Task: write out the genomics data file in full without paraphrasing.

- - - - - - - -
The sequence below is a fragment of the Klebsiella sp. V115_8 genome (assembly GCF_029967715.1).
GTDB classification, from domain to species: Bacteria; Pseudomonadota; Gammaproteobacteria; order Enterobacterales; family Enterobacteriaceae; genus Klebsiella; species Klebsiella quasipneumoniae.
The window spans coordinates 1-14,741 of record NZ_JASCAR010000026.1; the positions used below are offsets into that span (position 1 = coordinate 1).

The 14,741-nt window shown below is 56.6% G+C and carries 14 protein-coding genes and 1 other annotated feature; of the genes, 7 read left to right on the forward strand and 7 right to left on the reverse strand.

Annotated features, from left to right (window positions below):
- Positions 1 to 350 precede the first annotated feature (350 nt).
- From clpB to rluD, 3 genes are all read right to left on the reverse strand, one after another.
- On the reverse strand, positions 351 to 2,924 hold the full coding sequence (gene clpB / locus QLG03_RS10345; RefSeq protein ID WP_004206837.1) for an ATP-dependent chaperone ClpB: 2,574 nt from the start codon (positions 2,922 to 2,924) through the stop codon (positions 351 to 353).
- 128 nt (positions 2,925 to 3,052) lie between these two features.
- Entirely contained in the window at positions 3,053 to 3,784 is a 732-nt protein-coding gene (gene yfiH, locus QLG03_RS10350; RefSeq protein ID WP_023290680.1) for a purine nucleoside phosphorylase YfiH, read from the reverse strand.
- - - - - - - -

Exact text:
The sequence below is a fragment of the Klebsiella sp. V115_8 genome (assembly GCF_029967715.1).
GTDB classification, from domain to species: Bacteria; Pseudomonadota; Gammaproteobacteria; order Enterobacterales; family Enterobacteriaceae; genus Klebsiella; species Klebsiella quasipneumoniae.
The window spans coordinates 1-14,741 of record NZ_JASCAR010000026.1; the positions used below are offsets into that span (position 1 = coordinate 1).

The 14,741-nt window shown below is 56.6% G+C and carries 14 protein-coding genes and 1 other annotated feature; of the genes, 7 read left to right on the forward strand and 7 right to left on the reverse strand.

Annotated features, from left to right (window positions below):
- Positions 1 to 350 precede the first annotated feature (350 nt).
- From clpB to rluD, 3 genes are all read right to left on the reverse strand, one after another.
- On the reverse strand, positions 351 to 2,924 hold the full coding sequence (gene clpB / locus QLG03_RS10345; RefSeq protein ID WP_004206837.1) for an ATP-dependent chaperone ClpB: 2,574 nt from the start codon (positions 2,922 to 2,924) through the stop codon (positions 351 to 353).
- 128 nt (positions 2,925 to 3,052) lie between these two features.
- Entirely contained in the window at positions 3,053 to 3,784 is a 732-nt protein-coding gene (gene yfiH, locus QLG03_RS10350; RefSeq protein ID WP_023290680.1) for a purine nucleoside phosphorylase YfiH, read from the reverse strand.